HERNING,Denmark--Sweden, following up on its Olympic gold medal, completely dominated the World Championship show jumping ,winning the gold medal,12 faults or three rails better than silver medalist Netherlands and bronze medalist Great Britain.
Along with the 10 top teams,the top individuals also competed in the second Team Jumping, but McLain Ward and Brian Moggre both had trouble on the course and failed to qualify for the Individual Finals.
Moggre on Balou du Reventon, finished with four jumping faults and about 30 time faults after the 16-year-old stallion stopped and reared after going around the corner towards the fourth fence, which was the beginning of a long line of bending, related distances ending at fences 9 A and B.
Balou du Reventon reared four or five times before finally agreeing to turn and go on.
He jumped the course without a rail down but of course incurred four faults for the stop plus the time faults.
“SHOW JUMPING is such an unpredictable sport," said Moggre. "I think the first three fences I might have put a little bit too much pressure on him thinking about the time allowed, and came around to fence four and in that turn he didn’t like so much pressure, and there was a miscommunication, but after that he just jumped incredible. I’d go as far to say it felt like one of the best rounds he’s ever jumped after that, so I was pleased that he finished well and we had a nice ending to the course and the week.”
Ward was in the hunt for an individual medal with just 3.11 faults going into the class, but Contagious had three fences down before even halfway through, and Ward pulled up.
Ward was the 25th individual to go, and it was clear from the live stream that the going had gotten very deep.
Prior to the class, chef d'equipe Robert Ridland said that Contagious didn't like soft going.
In the first class, the Speed, Ward on Contagious went very late inn the class and Contagious had a rail down.
"Contagious likes firmer going," said Ridland. "Even if the water and roll the arena every 20 horses, the going gets very soft. That going bothered Contagious in the Speed class. That's why I put him first to go for us in the first Team class. He was definitely a more comfortable horse going earlier in the second class."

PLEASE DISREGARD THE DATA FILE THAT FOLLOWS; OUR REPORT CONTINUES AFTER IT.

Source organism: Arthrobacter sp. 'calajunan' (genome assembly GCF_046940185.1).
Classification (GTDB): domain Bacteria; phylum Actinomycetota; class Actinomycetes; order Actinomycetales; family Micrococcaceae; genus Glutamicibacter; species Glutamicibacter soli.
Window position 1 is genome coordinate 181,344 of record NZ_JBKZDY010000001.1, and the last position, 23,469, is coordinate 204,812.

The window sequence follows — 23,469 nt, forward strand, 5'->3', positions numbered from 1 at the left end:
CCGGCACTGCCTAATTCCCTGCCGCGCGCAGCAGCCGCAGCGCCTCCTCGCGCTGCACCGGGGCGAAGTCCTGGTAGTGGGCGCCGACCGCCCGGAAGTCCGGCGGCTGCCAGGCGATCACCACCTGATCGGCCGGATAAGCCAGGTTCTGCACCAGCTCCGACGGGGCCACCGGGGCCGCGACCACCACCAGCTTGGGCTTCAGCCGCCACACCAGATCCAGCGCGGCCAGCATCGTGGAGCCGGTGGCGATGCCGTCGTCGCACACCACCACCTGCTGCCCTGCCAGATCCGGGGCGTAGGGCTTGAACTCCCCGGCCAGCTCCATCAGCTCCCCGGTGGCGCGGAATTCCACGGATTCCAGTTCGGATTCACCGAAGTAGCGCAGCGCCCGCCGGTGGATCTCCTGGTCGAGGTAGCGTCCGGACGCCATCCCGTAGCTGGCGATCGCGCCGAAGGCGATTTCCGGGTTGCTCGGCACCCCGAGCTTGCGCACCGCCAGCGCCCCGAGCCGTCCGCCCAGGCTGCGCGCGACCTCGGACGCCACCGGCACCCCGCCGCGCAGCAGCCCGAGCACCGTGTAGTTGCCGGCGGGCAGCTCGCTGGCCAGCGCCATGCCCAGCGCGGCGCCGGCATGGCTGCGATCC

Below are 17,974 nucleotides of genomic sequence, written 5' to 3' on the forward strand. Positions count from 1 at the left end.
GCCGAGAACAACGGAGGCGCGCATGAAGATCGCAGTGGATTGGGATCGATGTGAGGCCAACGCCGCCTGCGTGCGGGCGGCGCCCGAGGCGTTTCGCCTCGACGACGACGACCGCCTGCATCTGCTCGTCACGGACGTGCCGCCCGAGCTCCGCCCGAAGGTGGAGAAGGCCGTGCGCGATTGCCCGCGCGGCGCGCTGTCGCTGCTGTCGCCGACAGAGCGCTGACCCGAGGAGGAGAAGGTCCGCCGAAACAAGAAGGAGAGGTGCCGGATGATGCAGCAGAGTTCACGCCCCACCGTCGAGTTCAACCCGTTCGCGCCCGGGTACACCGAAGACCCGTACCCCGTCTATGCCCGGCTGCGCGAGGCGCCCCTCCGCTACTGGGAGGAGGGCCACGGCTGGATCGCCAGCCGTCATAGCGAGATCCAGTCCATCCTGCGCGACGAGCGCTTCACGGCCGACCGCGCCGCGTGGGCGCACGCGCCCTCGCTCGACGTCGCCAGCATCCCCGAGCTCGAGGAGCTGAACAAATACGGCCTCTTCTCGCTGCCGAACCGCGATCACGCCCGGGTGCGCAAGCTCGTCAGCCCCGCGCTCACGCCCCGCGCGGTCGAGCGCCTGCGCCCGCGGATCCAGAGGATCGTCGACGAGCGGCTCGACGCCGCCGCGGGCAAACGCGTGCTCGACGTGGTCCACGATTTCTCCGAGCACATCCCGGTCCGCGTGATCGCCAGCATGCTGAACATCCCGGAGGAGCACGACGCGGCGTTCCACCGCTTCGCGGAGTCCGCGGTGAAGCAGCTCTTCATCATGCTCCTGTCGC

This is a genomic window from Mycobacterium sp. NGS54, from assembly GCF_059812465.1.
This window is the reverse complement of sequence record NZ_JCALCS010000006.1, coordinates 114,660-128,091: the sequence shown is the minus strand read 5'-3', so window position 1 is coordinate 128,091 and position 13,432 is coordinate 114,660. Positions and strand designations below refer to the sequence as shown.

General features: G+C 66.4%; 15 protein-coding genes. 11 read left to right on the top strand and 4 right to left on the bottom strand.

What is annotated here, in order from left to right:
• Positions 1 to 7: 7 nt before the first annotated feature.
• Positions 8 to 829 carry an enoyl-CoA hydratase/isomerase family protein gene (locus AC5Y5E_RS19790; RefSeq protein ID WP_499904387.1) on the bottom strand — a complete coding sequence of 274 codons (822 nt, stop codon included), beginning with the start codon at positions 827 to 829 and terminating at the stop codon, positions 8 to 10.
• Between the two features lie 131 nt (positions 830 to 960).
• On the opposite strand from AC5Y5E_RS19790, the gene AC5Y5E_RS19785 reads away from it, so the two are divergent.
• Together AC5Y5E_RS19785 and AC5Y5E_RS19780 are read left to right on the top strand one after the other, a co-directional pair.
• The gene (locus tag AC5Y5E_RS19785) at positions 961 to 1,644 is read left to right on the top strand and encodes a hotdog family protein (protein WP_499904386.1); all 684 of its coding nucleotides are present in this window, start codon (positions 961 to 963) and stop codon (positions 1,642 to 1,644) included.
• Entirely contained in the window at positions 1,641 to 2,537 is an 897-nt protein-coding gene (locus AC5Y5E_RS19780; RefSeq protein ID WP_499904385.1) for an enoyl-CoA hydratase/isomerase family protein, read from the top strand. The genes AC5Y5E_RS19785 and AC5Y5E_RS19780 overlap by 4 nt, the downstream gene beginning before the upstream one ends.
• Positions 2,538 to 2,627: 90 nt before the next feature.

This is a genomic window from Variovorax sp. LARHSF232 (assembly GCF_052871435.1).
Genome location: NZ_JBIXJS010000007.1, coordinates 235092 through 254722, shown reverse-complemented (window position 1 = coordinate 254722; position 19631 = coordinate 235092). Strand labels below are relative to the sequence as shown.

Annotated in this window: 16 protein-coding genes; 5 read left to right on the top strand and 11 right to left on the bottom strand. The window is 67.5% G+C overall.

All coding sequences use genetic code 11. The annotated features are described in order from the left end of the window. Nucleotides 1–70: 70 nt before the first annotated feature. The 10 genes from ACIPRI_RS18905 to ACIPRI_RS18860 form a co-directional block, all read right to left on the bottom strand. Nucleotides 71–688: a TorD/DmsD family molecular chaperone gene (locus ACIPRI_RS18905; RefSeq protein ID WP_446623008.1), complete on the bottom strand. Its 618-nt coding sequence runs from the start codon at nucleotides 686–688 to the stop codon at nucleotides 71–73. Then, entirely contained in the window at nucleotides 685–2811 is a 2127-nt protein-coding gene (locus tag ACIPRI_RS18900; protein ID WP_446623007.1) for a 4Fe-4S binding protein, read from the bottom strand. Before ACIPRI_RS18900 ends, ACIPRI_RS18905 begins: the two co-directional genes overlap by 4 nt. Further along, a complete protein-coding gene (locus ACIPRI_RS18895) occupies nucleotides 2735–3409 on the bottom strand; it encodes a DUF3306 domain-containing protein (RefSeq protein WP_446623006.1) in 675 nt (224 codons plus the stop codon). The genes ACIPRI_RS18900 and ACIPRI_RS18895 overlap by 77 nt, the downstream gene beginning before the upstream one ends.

While disappointed, Ward said that the team always bounces back after difficult championships, and that will be the focus of the program over the next year and and in the lead-in to Paris.
“This horse has given so much over the last several season in making it to Tokyo last year and pulling off being a part of that medal-winning team, and I said it afterwards that was really an incredible feat, and after weeks like this you realize truly how hard it is to win those medals,” said Ward. “It was a disappointing week of results for sure, and we can’t duck that, but the young riders who were here gained a lot of miles and that will payback for us down the road.”
Interesting to note, the U.S. had the youngest team in the Championships, with three riders in their 20s, and Sweden had the oldest team, with their average age being 49.
The U.S. lost two top horses to injuries prior to the Games, losing Laura Kraut's Baloutinue and Jessie Springsteen's Don Juan van de Donkhoeve.
"The good news is that both those horses are back under tack," said Ridland. "They were relatively minor injuries, but we weren't going to rush rehabilitation and risk hurting them."